Citations

Many of the citations below have been collected in an experimental project, CitEc, where a more detailed citation analysis can be found. These are citations from works listed in RePEc that could be analyzed mechanically. So far, only a minority of all works could be analyzed. See under "Corrections" how you can help improve the citation analysis.

Blog mentions

As found by EconAcademics.org, the blog aggregator for Economics research:
  1. Chilosi, David & Schulze, Max-Stephan & Volckart, Oliver, 2016. "Benefits of empire? Capital market integration north and south of the Alps, 1350-1800," Economic History Working Papers 65346, London School of Economics and Political Science, Department of Economic History.

    Mentioned in:

    1. Take the Money and Don’t Run?
      by missiaia in NEP-HIS blog on 2016-03-22 18:42:40

Working papers

  1. Volckart, Oliver, 2015. "Power politics and princely debts: why Germany’s common currency failed, 1549-1556," LSE Research Online Documents on Economics 64496, London School of Economics and Political Science, LSE Library.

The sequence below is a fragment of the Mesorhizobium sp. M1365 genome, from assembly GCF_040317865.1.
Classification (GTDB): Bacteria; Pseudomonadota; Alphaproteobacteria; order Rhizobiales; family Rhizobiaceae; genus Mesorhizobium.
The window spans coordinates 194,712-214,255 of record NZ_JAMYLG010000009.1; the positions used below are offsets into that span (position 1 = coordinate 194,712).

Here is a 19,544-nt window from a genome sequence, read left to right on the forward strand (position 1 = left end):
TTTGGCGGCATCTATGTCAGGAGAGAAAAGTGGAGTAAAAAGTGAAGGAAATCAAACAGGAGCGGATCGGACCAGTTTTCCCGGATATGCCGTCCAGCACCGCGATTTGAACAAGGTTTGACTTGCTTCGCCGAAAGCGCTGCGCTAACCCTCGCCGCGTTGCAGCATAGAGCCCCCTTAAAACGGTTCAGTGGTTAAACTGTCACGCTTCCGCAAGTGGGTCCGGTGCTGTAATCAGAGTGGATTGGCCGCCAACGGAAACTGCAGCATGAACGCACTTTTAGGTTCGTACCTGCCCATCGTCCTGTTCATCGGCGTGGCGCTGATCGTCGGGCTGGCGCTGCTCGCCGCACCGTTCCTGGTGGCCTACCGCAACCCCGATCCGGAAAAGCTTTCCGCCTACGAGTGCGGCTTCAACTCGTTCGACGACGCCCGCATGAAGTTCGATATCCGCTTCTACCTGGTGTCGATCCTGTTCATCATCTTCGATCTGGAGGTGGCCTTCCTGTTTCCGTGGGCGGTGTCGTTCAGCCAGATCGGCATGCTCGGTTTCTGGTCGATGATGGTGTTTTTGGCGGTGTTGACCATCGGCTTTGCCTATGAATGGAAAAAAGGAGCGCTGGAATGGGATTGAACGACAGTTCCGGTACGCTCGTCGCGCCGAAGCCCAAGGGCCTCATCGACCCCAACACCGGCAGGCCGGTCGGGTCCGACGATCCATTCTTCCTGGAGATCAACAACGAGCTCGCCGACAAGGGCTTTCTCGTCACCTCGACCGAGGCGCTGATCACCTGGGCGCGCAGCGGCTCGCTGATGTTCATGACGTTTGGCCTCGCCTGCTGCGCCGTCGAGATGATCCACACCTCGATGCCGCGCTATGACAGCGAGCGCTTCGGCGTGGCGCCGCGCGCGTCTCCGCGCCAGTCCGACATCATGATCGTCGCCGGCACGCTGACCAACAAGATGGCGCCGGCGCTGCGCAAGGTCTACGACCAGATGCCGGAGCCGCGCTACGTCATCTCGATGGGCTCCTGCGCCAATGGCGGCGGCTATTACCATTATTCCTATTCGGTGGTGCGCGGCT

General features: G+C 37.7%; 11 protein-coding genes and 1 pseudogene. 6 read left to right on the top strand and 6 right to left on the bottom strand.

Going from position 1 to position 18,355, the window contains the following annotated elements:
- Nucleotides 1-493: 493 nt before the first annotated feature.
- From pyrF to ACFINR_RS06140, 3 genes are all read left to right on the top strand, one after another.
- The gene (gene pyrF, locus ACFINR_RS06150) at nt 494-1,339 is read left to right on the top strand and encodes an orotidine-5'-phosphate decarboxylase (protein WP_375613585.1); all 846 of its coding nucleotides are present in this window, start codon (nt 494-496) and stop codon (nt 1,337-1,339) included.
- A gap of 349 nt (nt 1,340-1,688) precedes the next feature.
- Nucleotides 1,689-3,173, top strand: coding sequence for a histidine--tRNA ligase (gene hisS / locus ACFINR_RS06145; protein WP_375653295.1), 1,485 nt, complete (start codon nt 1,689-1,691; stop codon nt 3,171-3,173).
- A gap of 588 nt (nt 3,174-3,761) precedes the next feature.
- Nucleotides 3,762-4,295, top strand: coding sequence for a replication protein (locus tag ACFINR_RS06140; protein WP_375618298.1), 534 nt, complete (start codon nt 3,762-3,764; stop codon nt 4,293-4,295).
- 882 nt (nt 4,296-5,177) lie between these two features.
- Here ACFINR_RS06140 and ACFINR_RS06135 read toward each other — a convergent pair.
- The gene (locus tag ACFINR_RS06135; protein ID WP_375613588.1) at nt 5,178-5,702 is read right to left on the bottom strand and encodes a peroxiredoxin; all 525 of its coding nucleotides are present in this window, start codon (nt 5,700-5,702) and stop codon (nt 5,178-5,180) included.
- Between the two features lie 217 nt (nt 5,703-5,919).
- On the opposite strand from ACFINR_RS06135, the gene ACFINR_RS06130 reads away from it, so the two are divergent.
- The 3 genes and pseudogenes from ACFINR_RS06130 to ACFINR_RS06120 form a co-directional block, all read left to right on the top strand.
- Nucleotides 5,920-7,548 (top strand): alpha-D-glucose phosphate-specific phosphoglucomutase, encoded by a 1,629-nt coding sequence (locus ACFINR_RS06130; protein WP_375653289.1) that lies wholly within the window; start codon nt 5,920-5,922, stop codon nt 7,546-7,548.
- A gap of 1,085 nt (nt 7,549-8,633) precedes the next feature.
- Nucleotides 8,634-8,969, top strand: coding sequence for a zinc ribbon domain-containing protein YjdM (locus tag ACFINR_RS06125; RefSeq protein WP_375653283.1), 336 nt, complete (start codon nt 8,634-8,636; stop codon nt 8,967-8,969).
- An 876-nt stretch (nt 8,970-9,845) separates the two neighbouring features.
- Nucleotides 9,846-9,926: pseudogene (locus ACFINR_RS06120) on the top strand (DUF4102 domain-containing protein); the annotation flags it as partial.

Cited by:

    1. Volckart, Oliver, 2017. "Premodern debasement: a messy affair," Economic History Working Papers 86533, London School of Economics and Political Science, Department of Economic History.

  2. Chilosi, David & Volckart, Oliver, 2010. "Books or bullion? Printing, mining and financial integration in Central Europe from the 1460s," Economic History Working Papers 28986, London School of Economics and Political Science, Department of Economic History.

    Cited by:

    1. Metin M. Cosgel & Thomas J. Miceli & Jared Rubin, 2009. "Guns and Books: Legitimacy, Revolt and Technological Change in the Ottoman Empire," Working papers 2009-12, University of Connecticut, Department of Economics.

  3. Boerner, Lars & Volckart, Oliver, 2010. "The utility of a common coinage: currency unions and the integration of money markets in late medieval Central Europe," Economic History Working Papers 29409, London School of Economics and Political Science, Department of Economic History.